The edition includes an essay by William M. Ivins, Jr. (1881-1961), former Curator of Prints at the Museum of Modern Art, who “shares his infectious enthusiasm for the artist whose life had remained largely unappreciated until modern scholarship brought to light his great contribution to German Renaissance art.”

The introduction to this edition is by Lewis W. Spitz, Professor of history at Stanford University.  As stated by Foolscap, Spitz discusses the question of Petrarch’s influence on the northern Renaissance, as well as providing an overview of Petrarch’s written works. Through background and example he shows why Phisicke Against Fortune is, as he says, “a mirror for mankind.”

The 1579 translation by Thomas Twyn is used, “newly transcribed from the Elizabethan blackletter, with the spelling and punctuation standardized.”

Edition Specifics:

  • Limited to 175 copies, 135 copies of which are hand-sewn and the rounded spine is covered in red Japanese cloth and is stamped in gold; 40 copies are specially bound in quarter goatskin and red Japanese cloth and come in a slipcase covered in cloth and printed paper sides. Mine is the specially bound edition and is number 36.
  • Printed letterpress on Lana Royal, a mould-made paper from France
  • The text is set in Monotype as well as handset type using Poliphilus, Bembo Italic and Forum, with Calligraph Initials printed in red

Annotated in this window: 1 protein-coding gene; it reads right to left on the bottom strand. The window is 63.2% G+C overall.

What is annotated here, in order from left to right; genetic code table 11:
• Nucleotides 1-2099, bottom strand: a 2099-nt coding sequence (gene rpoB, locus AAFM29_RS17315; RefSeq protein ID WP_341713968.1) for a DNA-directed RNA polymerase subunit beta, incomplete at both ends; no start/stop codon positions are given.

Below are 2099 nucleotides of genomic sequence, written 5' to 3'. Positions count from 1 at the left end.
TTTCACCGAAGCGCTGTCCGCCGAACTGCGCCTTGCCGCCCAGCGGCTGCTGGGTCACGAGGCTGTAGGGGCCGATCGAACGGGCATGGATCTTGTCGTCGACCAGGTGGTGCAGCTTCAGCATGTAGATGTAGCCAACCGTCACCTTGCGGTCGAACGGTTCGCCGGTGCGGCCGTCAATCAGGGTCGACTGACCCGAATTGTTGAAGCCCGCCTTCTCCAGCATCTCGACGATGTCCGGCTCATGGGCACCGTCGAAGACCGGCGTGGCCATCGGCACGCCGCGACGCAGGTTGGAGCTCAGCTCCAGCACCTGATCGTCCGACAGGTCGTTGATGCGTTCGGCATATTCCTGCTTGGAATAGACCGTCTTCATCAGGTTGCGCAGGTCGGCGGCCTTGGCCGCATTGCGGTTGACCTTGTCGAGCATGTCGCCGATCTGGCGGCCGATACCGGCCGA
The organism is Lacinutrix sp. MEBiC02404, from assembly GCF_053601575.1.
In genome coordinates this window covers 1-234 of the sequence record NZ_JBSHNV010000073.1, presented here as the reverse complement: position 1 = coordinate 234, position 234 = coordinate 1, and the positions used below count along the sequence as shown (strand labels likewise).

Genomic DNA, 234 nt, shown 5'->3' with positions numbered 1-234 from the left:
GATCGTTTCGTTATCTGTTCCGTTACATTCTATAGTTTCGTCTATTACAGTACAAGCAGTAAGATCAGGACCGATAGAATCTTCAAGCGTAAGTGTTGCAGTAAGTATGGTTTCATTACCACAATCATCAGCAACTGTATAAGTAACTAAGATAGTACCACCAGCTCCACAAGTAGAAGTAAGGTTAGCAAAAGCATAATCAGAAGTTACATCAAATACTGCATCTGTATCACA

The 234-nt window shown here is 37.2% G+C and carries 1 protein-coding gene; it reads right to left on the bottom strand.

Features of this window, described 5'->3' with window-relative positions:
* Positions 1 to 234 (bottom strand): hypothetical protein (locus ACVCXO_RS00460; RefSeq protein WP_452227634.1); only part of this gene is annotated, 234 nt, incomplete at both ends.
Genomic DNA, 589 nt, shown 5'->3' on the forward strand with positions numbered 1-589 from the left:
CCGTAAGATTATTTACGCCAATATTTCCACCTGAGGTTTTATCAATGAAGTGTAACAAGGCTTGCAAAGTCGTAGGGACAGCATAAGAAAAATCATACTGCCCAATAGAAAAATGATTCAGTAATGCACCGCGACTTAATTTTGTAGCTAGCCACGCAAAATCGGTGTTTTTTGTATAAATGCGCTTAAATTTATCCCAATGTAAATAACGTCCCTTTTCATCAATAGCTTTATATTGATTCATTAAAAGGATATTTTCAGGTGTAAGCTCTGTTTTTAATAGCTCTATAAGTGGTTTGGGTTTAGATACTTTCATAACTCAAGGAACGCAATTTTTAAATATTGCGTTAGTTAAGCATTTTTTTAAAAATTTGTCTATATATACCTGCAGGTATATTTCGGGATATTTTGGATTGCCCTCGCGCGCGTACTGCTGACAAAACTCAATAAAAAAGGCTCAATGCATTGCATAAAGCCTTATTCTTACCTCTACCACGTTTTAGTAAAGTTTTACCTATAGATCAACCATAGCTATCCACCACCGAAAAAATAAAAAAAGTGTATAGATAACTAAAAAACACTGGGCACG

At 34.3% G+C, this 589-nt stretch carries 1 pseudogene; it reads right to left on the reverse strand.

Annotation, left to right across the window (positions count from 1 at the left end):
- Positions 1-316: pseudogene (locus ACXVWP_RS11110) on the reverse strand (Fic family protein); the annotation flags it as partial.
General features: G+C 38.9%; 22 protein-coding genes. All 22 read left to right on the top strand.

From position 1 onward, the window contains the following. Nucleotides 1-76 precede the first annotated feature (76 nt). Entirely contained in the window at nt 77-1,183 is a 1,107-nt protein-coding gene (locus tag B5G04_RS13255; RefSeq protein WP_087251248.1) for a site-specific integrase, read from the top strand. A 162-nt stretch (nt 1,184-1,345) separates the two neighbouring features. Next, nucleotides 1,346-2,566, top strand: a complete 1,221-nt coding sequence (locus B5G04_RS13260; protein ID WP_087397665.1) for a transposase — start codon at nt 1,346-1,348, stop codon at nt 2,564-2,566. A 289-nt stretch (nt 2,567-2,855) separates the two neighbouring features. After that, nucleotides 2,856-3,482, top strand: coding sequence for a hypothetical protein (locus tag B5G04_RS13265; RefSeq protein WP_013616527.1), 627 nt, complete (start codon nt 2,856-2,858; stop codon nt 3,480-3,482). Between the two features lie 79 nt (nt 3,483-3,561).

• Designed, printed and bound at Foolscap Press by Peggy Gotthold & Lawrence G. Van Velzer
  • 12 x 9 inches, 160 pages

Foolscap Press was started in 1990 by Lawrence G. Van Velzer & Peggy Gotthold.  From their website:  Peggy Gotthold worked as a bookbinder at Schuberth Bookbindery in San Francisco and Arion Press. She trained in letterpress printing and typesetting at Cowell Press (UCSC), Yolla Bolly Press and Artichoke Press. Lawrence G. Van Velzer operated his own press and worked as a printer and typesetter at Arion Press. His father taught printing in technical high schools and was a letterpress printer who learned printing from his father, who published a newspaper printed on a handpress in the 1870’s.

This book really is stunning, as you can see in the pictures below.  No short cuts were taken anywhere.  The paper has a great texture and feel.  The type literally jumps from the page. I am not sure I have seen many examples of illustrations showing in such a sharp and clear manner.  The binding is quite handsome, and the slipcase is probably the best single slipcase  I own, as I love the design on it.  This is the type of edition that makes one glad to collect books.

I have had a handful of interactions with Mr. Van Velzer, who is extremely pleasant to communicate with.  I am more than impressed with this edition, gladly subscribe to their press and am looking forward to what comes next.


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Phisicke Against Fortune, Foolscap Press, Slipcase Cover
Phisicke Against Fortune, Foolscap Press, Slipcase Spine and Cover
Phisicke Against Fortune, Foolscap Press, Book Cover and Spine
Phisicke Against Fortune, Foolscap Press, Title Page
Phisicke Against Fortune, Foolscap Press, Sample Page with Text, Introduction